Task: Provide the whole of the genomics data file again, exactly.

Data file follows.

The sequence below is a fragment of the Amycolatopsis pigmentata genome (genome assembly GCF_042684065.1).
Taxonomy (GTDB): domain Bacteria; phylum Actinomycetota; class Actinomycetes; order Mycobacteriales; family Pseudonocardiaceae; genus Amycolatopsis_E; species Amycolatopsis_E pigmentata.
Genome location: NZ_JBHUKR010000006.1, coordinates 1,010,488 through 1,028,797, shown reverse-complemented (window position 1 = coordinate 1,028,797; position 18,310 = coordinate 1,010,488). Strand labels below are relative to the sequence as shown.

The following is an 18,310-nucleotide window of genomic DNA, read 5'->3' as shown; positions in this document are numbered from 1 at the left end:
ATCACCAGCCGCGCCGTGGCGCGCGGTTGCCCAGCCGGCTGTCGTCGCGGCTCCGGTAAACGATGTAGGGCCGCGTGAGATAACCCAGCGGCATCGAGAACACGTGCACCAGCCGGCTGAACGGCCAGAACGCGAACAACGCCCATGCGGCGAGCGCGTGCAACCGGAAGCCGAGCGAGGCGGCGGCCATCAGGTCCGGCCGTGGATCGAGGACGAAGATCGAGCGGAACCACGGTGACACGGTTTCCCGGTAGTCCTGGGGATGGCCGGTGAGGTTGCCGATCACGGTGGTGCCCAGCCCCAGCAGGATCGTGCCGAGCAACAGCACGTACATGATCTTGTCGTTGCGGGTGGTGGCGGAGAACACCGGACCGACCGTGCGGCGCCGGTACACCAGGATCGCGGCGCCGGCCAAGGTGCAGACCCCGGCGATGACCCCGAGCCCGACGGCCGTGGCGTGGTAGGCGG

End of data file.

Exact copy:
The sequence below is a fragment of the Amycolatopsis pigmentata genome (genome assembly GCF_042684065.1).
Taxonomy (GTDB): domain Bacteria; phylum Actinomycetota; class Actinomycetes; order Mycobacteriales; family Pseudonocardiaceae; genus Amycolatopsis_E; species Amycolatopsis_E pigmentata.
Genome location: NZ_JBHUKR010000006.1, coordinates 1,010,488 through 1,028,797, shown reverse-complemented (window position 1 = coordinate 1,028,797; position 18,310 = coordinate 1,010,488). Strand labels below are relative to the sequence as shown.

The following is an 18,310-nucleotide window of genomic DNA, read 5'->3' as shown; positions in this document are numbered from 1 at the left end:
ATCACCAGCCGCGCCGTGGCGCGCGGTTGCCCAGCCGGCTGTCGTCGCGGCTCCGGTAAACGATGTAGGGCCGCGTGAGATAACCCAGCGGCATCGAGAACACGTGCACCAGCCGGCTGAACGGCCAGAACGCGAACAACGCCCATGCGGCGAGCGCGTGCAACCGGAAGCCGAGCGAGGCGGCGGCCATCAGGTCCGGCCGTGGATCGAGGACGAAGATCGAGCGGAACCACGGTGACACGGTTTCCCGGTAGTCCTGGGGATGGCCGGTGAGGTTGCCGATCACGGTGGTGCCCAGCCCCAGCAGGATCGTGCCGAGCAACAGCACGTACATGATCTTGTCGTTGCGGGTGGTGGCGGAGAACACCGGACCGACCGTGCGGCGCCGGTACACCAGGATCGCGGCGCCGGCCAAGGTGCAGACCCCGGCGATGACCCCGAGCCCGACGGCCGTGGCGTGGTAGGCGG